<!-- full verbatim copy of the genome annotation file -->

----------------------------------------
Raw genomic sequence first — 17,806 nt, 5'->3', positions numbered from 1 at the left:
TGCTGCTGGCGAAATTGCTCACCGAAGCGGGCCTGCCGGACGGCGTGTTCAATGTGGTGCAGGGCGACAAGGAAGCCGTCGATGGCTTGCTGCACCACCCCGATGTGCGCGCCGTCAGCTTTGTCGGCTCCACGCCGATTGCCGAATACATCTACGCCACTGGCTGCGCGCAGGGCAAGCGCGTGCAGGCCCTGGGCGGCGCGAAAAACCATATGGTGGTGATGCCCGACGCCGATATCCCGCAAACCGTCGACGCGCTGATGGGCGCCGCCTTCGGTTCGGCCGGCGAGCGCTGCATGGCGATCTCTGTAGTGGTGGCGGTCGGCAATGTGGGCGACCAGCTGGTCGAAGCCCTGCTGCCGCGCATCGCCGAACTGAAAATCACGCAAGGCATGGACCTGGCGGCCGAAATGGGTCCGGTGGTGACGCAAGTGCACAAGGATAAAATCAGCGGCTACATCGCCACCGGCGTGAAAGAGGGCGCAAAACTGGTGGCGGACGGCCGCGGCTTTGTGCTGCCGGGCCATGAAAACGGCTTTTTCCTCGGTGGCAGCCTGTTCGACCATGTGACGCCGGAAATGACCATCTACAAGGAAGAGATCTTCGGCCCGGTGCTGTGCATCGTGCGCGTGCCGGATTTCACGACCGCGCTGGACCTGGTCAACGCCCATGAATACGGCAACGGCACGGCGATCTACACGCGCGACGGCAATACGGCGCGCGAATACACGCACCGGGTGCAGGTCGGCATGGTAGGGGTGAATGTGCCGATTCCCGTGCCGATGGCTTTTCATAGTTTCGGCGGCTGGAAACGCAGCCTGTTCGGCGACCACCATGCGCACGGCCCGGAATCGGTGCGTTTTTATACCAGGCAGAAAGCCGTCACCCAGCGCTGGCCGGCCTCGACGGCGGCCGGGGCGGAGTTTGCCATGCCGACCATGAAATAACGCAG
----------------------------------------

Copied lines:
Raw genomic sequence first — 17,806 nt, 5'->3', positions numbered from 1 at the left:
TGCTGCTGGCGAAATTGCTCACCGAAGCGGGCCTGCCGGACGGCGTGTTCAATGTGGTGCAGGGCGACAAGGAAGCCGTCGATGGCTTGCTGCACCACCCCGATGTGCGCGCCGTCAGCTTTGTCGGCTCCACGCCGATTGCCGAATACATCTACGCCACTGGCTGCGCGCAGGGCAAGCGCGTGCAGGCCCTGGGCGGCGCGAAAAACCATATGGTGGTGATGCCCGACGCCGATATCCCGCAAACCGTCGACGCGCTGATGGGCGCCGCCTTCGGTTCGGCCGGCGAGCGCTGCATGGCGATCTCTGTAGTGGTGGCGGTCGGCAATGTGGGCGACCAGCTGGTCGAAGCCCTGCTGCCGCGCATCGCCGAACTGAAAATCACGCAAGGCATGGACCTGGCGGCCGAAATGGGTCCGGTGGTGACGCAAGTGCACAAGGATAAAATCAGCGGCTACATCGCCACCGGCGTGAAAGAGGGCGCAAAACTGGTGGCGGACGGCCGCGGCTTTGTGCTGCCGGGCCATGAAAACGGCTTTTTCCTCGGTGGCAGCCTGTTCGACCATGTGACGCCGGAAATGACCATCTACAAGGAAGAGATCTTCGGCCCGGTGCTGTGCATCGTGCGCGTGCCGGATTTCACGACCGCGCTGGACCTGGTCAACGCCCATGAATACGGCAACGGCACGGCGATCTACACGCGCGACGGCAATACGGCGCGCGAATACACGCACCGGGTGCAGGTCGGCATGGTAGGGGTGAATGTGCCGATTCCCGTGCCGATGGCTTTTCATAGTTTCGGCGGCTGGAAACGCAGCCTGTTCGGCGACCACCATGCGCACGGCCCGGAATCGGTGCGTTTTTATACCAGGCAGAAAGCCGTCACCCAGCGCTGGCCGGCCTCGACGGCGGCCGGGGCGGAGTTTGCCATGCCGACCATGAAATAACGCAG